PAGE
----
North Carolina councilman calls for people to be FINED for giving food directly to homeless


North Carolina councilman calls for people to be FINED and charged with a misdemeanor crime for giving food or money directly to the homeless

  • Tariq Bokhari​, who serves as a representative for Charlotte’s 6th district, floated the idea during a council business meeting
  • He said money and resources are best used when they are donated to charities, as opposed to homeless people directly
  • Bokhari’s idea received significant pushback from other councilmembers and people in the local community
  • A recent survey from the Mecklenberg County – in which the city of Charlotte is located – estimates that roughly 3,000 people are homeless 

A councilman in North Carolina has been slammed after he suggested making it a misdemeanor crime to donate food and money directly to homeless people. 

Tariq Bokhari​, who serves as a representative for Charlotte’s 6th district, floated the radical idea during a council business meeting on Monday. 

‘People aren’t getting it and they’re still bringing food and money and resources directly to the folks that are out there right now,’ Bokhari stated during a discussion about strategies to combat Charlotte’s homelessness problem. 

‘They’re only making themselves feel good, they’re hurting the ultimate folks, perhaps we explore making that a misdemeanor’.

The misdemeanor charge would involve paying a fine if a person was caught giving resources directly to a homeless person. 

Tariq Bokhari¿, who serves as a representative for Charlotte's 6th district, floated the radical idea during a council business meeting on Monday

Tariq Bokhari​, who serves as a representative for Charlotte’s 6th district, floated the radical idea during a council business meeting on Monday

Bokhari suggested that it would be better for people to donate resources to a proper charity instead. 

‘I think we need a heavier dose of tough love amongst this community, especially amongst those who continually give money, and food and clothing directly to these folks instead of giving them to the organizations that are designed to help them,’ he stated.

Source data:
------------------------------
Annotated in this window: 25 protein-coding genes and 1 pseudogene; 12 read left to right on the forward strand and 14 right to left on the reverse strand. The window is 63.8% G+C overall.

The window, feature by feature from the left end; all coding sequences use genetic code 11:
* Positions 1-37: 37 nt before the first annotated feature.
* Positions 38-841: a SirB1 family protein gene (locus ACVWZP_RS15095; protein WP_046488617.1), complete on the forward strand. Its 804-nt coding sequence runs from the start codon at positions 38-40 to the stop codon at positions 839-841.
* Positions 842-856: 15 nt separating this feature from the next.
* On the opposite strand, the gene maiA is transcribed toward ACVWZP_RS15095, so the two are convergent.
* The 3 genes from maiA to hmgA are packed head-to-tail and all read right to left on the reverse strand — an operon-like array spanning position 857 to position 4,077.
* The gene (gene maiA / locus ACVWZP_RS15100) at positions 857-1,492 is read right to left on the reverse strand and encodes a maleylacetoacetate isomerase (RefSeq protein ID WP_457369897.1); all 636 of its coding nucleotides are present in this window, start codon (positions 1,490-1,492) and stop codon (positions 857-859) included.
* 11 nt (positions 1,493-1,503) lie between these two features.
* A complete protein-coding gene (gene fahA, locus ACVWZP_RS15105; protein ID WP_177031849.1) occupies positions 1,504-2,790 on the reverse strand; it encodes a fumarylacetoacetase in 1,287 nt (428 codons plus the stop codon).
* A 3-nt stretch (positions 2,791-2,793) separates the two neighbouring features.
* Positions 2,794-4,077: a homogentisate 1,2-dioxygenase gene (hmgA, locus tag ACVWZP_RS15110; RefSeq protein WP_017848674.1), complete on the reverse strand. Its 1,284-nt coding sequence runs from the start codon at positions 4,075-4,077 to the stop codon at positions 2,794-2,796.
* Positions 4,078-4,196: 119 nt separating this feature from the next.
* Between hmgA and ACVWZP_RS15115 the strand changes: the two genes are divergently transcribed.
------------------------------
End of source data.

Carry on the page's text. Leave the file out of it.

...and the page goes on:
However, fellow council member Renee Johnson voiced her strong opposition to the idea  of making direct donations a misdemeanor. 

 ‘That’s something that I would never support, especially when there’s so many systemic barriers for individuals who are homeless,’ she stated during the meeting, according to ABC11. 

'People aren't getting it and they're still bringing food and money and resources directly to the folks that are out there right now,' Bokhari (right) stated during a discussion about strategies to combat Charlotte's homelessness problem.

'People aren't getting it and they're still bringing food and money and resources directly to the folks that are out there right now,' Bokhari (right) stated during a discussion about strategies to combat Charlotte's homelessness problem.

‘People aren’t getting it and they’re still bringing food and money and resources directly to the folks that are out there right now,’ Bokhari (right) stated during a discussion about strategies to combat Charlotte’s homelessness problem.

Fellow council member Renee Johnson voiced her strong opposition to the idea of making direct donations a misdemeanor

Fellow council member Renee Johnson voiced her strong opposition to the idea of making direct donations a misdemeanor

Fellow council member Renee Johnson voiced her strong opposition to the idea of making direct donations a misdemeanor

Meanwhile, locals like Kenya Joseph, who works for the non-profit Hearts for the Invisible Charlotte Coalition, also spoke out against the proposal. 

‘It lacks humanity,’ Joseph told the news network. 

‘In what world when we as a society are at a place where we would criminalize the act of humanity, care and consideration and compassion for others in any way, shape or form, there’s a huge problem.’ 

Bokhari later clarified his comments on Twitter, saying: ‘What we have been doing as a community for the homeless in Charlotte, though well intentioned, isn’t producing the results we need. From tent city to aggressive panhandling, things are getting worse.’

‘My intention has never been to harm the homeless community, rather make real change and positive outcomes for them,’ he added. 

A recent survey from the Mecklenberg County – in which the city of Charlotte is located – estimates that roughly 3,000 people are homeless. 

The number has increased during the COVID-19 pandemic with encampments cropping up in various parts of the city. 

A recent survey from the Mecklenberg County - in which the city of Charlotte is located - estimates that roughly 3,000 people are homeless

A recent survey from the Mecklenberg County - in which the city of Charlotte is located - estimates that roughly 3,000 people are homeless

A recent survey from the Mecklenberg County – in which the city of Charlotte is located – estimates that roughly 3,000 people are homeless



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